Generally the term Gatka is used as a synonym for Indian martial arts in particular it is a martial art of the Sikhs in Northern India. Actually Gatka means a stick that is used to exercise sword-fighting. In the 19th century Gatka was a slang expression that was used for stick- sword- and bar-techniques. Many of the techniques which are practiced today are forms which underwent European influences and are variants of the original Indian martial art Shastar Vidyaa (shastar = weapon vidyaa = science).
Shastar Vidyaa is part of the Vedic tradition that can trace its origins back to ten thousand years. Yoga meditation and the medecine of Ayurveda share the same roots. Shastar Vidyaa is the entirety of the knowledge from hand-to-hand combat up to the fight on the battlefield. Together with Buddhism it spread all over Eastern Asia and thus formed the basis for the Chinese and Japanese martial-arts.
Unlike other Asian martial arts there is no founder who could be named. However there are a lot of masters one of them was Krishna Maharaja. It is supposed that he developed the sixteen principles of the Vidyaa. The epic of the Mahabharat that tells about a conflict in the Vedic period (about 600 b.C.) is full of links to Krishna Maharaja and his abilities on the battlefield. In the Mahabharat Shastar Vidyaa is mentioned for the first time. Other masters of Indian martial arts were Ram Chander and the Rajput-kings who developed for centuries a culture concerning the knowledge about Shastar Vidyaa.
The knowledge about his martial art however was nearly completely dissolving and was reduced to tradition and dogma when the Muslims conquered India. But at this time a memorable incident took place. Fifty-two of the last princes of Rajastan were captured by the Muslim conquerors. In order to free them the Sikh Guru Hargobind coming from the Punjab region was asked for help. As he himself often was in conflict with the Muslims he began to establish an army that could finally free the Rajput-princes who taught him and his Sikh-army as a sign of gratitude their knowledge about Shastar Vidyaa.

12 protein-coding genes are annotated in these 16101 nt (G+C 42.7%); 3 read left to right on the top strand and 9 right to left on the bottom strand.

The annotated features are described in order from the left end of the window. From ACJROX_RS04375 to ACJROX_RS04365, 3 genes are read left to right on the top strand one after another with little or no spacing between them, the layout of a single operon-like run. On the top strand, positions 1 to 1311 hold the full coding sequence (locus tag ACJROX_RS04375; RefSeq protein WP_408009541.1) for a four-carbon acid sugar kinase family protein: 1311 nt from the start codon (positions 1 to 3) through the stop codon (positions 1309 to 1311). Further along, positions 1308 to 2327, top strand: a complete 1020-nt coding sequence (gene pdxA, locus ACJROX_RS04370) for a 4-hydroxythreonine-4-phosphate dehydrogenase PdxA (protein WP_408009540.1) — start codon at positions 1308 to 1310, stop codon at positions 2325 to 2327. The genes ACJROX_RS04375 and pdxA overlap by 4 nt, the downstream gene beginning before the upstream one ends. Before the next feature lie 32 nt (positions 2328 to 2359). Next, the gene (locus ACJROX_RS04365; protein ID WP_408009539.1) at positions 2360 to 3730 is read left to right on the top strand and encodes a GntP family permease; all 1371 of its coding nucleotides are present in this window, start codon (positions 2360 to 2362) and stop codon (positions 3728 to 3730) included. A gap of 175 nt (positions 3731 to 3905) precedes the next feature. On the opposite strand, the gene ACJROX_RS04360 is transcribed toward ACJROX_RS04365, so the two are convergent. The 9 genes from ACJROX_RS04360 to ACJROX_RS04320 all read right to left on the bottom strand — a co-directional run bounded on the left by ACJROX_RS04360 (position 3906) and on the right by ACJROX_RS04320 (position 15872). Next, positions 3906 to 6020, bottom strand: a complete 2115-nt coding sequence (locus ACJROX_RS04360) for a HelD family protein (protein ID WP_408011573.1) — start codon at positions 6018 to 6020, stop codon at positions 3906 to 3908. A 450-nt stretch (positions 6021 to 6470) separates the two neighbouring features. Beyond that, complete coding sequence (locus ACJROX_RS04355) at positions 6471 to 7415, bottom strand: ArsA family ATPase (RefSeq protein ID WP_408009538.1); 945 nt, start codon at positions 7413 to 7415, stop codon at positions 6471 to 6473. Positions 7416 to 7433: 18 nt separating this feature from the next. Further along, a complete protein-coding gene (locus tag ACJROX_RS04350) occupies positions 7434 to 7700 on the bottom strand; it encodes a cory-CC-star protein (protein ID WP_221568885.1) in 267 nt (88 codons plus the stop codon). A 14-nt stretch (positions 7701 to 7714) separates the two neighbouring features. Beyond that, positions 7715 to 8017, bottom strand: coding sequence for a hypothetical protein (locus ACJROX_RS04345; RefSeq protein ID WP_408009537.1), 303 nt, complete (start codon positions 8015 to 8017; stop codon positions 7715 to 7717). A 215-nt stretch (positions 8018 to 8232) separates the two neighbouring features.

The Gurus spent their life praying and in their knowledge about the importance of the harmony between humans and the earth. Some religions believed in the principle of non-violence to an extent that they even were not only not ready to fight for their own set of beliefs but they simply ignored the enemy and let themselves be killed. The Gurus however demonstrated that some form of defence indeed was necessary to keep the harmony on Earth. It is known that Guru Hargobind Sahib Ji (6th Guru) and Guru Gobind Singh Ji (10th Guru) were not the only Gurus that were ready to fight actively for their religion. As a matter of fact also Guru Angad Dev Ji (2nd Guru) a passionate wrestler taught his fellow citizens to keep their body fit during their whole life.
The tenth master of the Sikhs Guru Gobind Singh led Shastar Vidyaa to its culmination point. Taking the mental tradition of his nine successful Sikh-Guru-predecessors he created the basis for the Sikh Dharma. Before that the Sikhs possessed only one holy book called Adi Granth. To this Guru Gobind Singh put two more Granths the Sarab Lo Granth and the Dhasam Granth that described the Vidyaa martial art.